Written by Daniel Hazard
"Make a joyful noise, all the earth!" from Psalm 100
Did the Psalmist know what he was asking? "Make a joyful noise, all the earth?" Couldn't he predict the cacophony of chirps, trills, grunts, howls, growls, and meows, barks, peeps, caws, and crows that would come from such a request?
Probably. That's why he called not for a well-crafted cantata, but a joyful noise, sung by creation's chaotic choir where all God's critters got a place.
A little girl whose story UCC Pastor Kenneth Bailey told recently in The Christian Century shared the psalmist's wisdom. In Bailey's first pastoral Christmas pageant - complete with grey-costumed donkeys and brown cows - one five-year-old showed up in a white-feathered swan outfit. The young minister tried to talk her into a more biblically-correct costume: "I explained that there were no swans at Jesus' cradle." The little girl "furrowed her brows and looked me directly in the eye (and said) 'Don't you think swans love Jesus, too?'"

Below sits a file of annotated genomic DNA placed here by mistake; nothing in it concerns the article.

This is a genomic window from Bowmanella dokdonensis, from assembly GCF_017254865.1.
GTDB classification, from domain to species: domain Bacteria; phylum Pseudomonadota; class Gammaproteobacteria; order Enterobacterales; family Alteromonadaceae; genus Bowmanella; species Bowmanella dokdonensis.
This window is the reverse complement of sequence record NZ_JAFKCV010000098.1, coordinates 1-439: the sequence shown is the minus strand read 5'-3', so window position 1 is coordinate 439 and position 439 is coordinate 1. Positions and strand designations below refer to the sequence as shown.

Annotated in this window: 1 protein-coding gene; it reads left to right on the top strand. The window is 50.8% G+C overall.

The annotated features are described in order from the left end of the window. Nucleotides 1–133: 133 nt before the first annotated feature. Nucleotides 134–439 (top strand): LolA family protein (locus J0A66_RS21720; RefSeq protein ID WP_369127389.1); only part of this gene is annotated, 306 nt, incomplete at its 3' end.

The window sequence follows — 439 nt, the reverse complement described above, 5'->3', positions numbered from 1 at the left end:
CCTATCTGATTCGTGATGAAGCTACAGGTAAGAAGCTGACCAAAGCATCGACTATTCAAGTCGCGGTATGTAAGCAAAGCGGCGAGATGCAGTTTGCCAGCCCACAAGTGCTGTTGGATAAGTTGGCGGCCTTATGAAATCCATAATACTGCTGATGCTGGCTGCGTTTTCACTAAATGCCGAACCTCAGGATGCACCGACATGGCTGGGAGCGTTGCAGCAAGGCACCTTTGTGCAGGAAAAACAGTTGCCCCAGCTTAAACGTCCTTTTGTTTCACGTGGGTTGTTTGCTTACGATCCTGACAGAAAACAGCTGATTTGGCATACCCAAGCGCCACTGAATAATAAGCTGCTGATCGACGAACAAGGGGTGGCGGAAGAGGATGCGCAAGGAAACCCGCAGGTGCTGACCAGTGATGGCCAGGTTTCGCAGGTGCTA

The swan was in, Bailey affirms.
Both the little girl and the ancient psalmist knew that praising God is not a solo performance, limited to a particular species. Nor is the proclamation that all creation shares in God's praise some feel-good sentiment, reserved for psalms and children's pageants. It's a radical statement that puts us humans in our proper place in creation and affirms our responsibility to care for that creation. If all the earth is called to sing God's praise, what right do we humans have to silence earth's other voices, be it through the extinction of species or the destruction of their habitats?
Swans love Jesus, too. So do salamanders, sea horses, and spotted owls. What part of "all the earth" don't we get?
Thank you, Lord, for all creation that sings your praise. Help us to find our right place in the choir. Amen.